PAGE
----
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The Baltic Coastal Hiking Route

Lari McDonald & Hedley Amos, WA

Bibbulmun Track stalwarts Hedley Amos and Lari MacDonald walked the Baltic Coastal Route in June-July-August 2022. This is an account of their trip:

Wildflowers in the meadow.

The 1419km Baltic Coastal Hiking Route forms part of the E9, one of Europe’s long-distance paths, which runs for 9880 km from Tarifa, Spain to Narva-Jõesuu in Estonia. The Baltic Route begins at the Kaliningrad/Lithuanian border on the Curonian Spit, heads north through Lithuania and Latvia and finishes at Tallin in Estonia. It takes around 70 days to complete.

As the name suggests this is a coastal route, passing along lovely firm beaches by the Baltic Sea. It’s easy to enjoy a mostly obstacle free beach with the occasional creek outlet. One of the wonderful things about this trail is a forest option that provides shade and shelter from wind and is never much more than 100m from the beach. The hiker can simply bounce back and forth between beach and forest at will.

More than 50% of the Baltics consists of beautiful forests, predominantly coniferous with scattered beech and birch trees. The trail is essentially flat, with a maximum elevation of 66m and there are plenty of opportunities to watch sunrises, sunsets, and to swim. In one section of the forest we found remnants of the old iron curtain fence. not uncommon in the old eastern bloc countries.


Hikers also have the option to explore the West Estonian Islands, which are easily accessible by ferry. Some of the islands have free buses for touring around the island, or bicycles that can be hired for the day.

Amber found everywhere on the beaches.

Through the Estonian section the beaches frequently become impassable due to reed beds and the trail passes through fields filled with stunning flowers, termed wildflowers locally but which are often flowers that are tended with loving care back here in Australia!  

Walkers can forage for blueberries, blackberries and lingonberries along the forest trails and scout the water’s edge for amber, which washes up along a large part of these shores, especially through the Latvian section.  A legend has it that a princess lived underwater here in an amber castle. She married a commoner and her father was so angry he shattered her castle and that is why there is amber washing up on the shores.

There are many deer, foxes and squirrels in the forests. The only wildlife to be concerned about are the Baltic Airforce or black flies that are prolific at times and bite as if they haven’t feasted for ages.  If you stop moving for five seconds, you can’t see your skin.  One day in the forest it was so bad we bolted for the beach, jumping logs and ducking under branches at breakneck speed as they swarmed us all the way.  Picture Winnie the Pooh after he’s raided a hive with a stream of bees behind him and you’ll get it.

The only wildlife to be concerned about seriously are ticks, as these can cause encephalitis and it is well worth organising a vaccination for when you arrive.  The cost of organising this in the Baltics is about 10% of the cost and lengthy lead in time if you to do it in Australia.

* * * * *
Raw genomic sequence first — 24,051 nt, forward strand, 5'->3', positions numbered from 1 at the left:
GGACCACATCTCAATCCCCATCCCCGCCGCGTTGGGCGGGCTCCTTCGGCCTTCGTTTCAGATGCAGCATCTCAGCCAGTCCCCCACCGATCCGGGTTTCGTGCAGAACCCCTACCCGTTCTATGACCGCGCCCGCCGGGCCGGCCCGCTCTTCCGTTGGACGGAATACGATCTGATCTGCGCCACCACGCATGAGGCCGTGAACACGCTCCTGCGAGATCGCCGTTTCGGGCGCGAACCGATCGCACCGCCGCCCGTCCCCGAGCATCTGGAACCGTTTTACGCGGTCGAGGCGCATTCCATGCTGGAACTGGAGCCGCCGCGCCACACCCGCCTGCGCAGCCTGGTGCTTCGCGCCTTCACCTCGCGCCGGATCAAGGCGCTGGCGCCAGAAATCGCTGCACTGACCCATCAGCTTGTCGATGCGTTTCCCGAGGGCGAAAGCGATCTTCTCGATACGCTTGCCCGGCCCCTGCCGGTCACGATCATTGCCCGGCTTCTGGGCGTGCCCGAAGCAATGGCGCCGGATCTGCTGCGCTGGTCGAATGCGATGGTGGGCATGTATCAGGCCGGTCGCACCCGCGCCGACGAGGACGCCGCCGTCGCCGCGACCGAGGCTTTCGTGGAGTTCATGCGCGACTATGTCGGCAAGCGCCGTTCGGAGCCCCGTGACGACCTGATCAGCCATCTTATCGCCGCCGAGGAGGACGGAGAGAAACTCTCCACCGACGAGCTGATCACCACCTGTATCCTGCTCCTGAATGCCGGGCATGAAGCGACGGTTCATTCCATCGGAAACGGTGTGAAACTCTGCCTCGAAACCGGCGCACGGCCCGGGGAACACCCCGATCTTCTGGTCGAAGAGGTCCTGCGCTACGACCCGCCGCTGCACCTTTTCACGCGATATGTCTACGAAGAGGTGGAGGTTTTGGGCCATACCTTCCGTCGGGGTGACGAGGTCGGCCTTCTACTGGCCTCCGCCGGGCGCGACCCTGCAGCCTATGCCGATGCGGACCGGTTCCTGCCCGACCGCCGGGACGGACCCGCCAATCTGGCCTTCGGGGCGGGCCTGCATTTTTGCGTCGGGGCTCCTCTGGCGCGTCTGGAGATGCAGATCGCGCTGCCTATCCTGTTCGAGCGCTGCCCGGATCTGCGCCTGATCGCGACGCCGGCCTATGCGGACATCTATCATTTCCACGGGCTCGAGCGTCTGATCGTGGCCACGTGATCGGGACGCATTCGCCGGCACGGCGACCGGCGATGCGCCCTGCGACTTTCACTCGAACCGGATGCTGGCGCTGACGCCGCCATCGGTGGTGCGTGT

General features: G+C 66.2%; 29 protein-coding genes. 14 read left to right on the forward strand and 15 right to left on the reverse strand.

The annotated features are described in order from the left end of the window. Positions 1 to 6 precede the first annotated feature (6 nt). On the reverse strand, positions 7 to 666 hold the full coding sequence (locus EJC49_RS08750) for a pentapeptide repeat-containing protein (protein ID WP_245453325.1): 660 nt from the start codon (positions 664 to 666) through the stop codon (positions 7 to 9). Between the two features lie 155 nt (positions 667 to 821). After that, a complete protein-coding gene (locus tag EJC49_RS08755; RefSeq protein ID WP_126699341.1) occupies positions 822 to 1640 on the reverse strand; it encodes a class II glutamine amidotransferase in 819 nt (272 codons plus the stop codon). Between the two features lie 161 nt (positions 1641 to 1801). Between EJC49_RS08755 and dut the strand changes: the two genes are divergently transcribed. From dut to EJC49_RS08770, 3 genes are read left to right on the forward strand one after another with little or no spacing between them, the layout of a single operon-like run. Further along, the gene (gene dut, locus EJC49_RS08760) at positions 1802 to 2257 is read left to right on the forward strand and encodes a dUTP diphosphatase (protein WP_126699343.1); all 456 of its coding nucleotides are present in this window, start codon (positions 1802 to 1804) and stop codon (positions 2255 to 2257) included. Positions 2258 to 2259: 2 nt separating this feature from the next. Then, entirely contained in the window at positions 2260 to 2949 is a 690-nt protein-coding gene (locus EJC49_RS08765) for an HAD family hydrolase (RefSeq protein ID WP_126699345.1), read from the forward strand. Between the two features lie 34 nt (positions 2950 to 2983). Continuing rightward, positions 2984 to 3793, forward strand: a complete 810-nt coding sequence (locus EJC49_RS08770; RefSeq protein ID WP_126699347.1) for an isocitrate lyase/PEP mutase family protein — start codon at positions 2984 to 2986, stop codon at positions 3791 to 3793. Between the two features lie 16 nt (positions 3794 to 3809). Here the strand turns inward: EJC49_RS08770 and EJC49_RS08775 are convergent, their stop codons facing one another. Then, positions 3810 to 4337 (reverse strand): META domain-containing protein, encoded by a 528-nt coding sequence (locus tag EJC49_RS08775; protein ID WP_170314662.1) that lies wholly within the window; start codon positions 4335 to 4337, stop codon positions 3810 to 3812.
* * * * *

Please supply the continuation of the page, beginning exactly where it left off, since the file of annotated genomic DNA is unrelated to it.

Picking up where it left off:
Bringing in the catch.

In the early mornings, you will see fishermen bringing in their catch for the day as they have done for decades.  The Baltics, previously part of the Soviet Union, still show many remnants of the austere lifestyle the people have lived with for decades. There are beautiful and ancient buildings; mostly wooden, and many with thatched roofs.  Many people still live a very simple life and one of the wonderful things about hiking here is experiencing such a different culture.

Camping is easy with campgrounds along the way with water and toilets and many of them are free.  Most have firepits and they all provide serenity as you sleep peacefully through the night listening to the sounds of the forest or the lapping waves of the Baltic Sea.  There are many options for family stay accommodation for those nights that you want to sleep inside and get to know and understand the local culture. We had a great experience one night with nowhere to camp or stay when a lovely lady offered us a small room in a disused but still functional church she had bought to set up for hikers.

Hikers can also find plenty of options for food resupply at many small shops along the trail.  As a bonus for coffee lovers, there are vending machines everywhere and they pop up on beaches and forests in the middle of nowhere.  Toilets are plentiful and appear wherever you cross roads or are near popular areas.

The cities of Riga in Latvia and Tallinn in Estonia are well worth a couple of days visit. These cities are rich in history and there are many free tours in English. The people throughout the Baltics are friendly, most speak English and love to spend time with you — you can learn so much from them.  

The western most point of Latvia

Thanks to a large grant received for the marketing of this trail, there are free maps and guides available online that give all the information you need to take this beautiful hike on a trail less travelled.  By comparison to other parts of Europe this region is relatively inexpensive to travel through.

There are many options to get to the trail from any major city in Europe – you just need to get to Riga in Latvia or Vilnius in Lithuania and take a bus from there to the kick off point.   We chose to fly from Perth to Helsinki to visit a hiking friend in the archipelago for a few days, then flew on to Riga.

For more information go to: https://baltictrails.eu/en/coastal


Old buildings in the forest.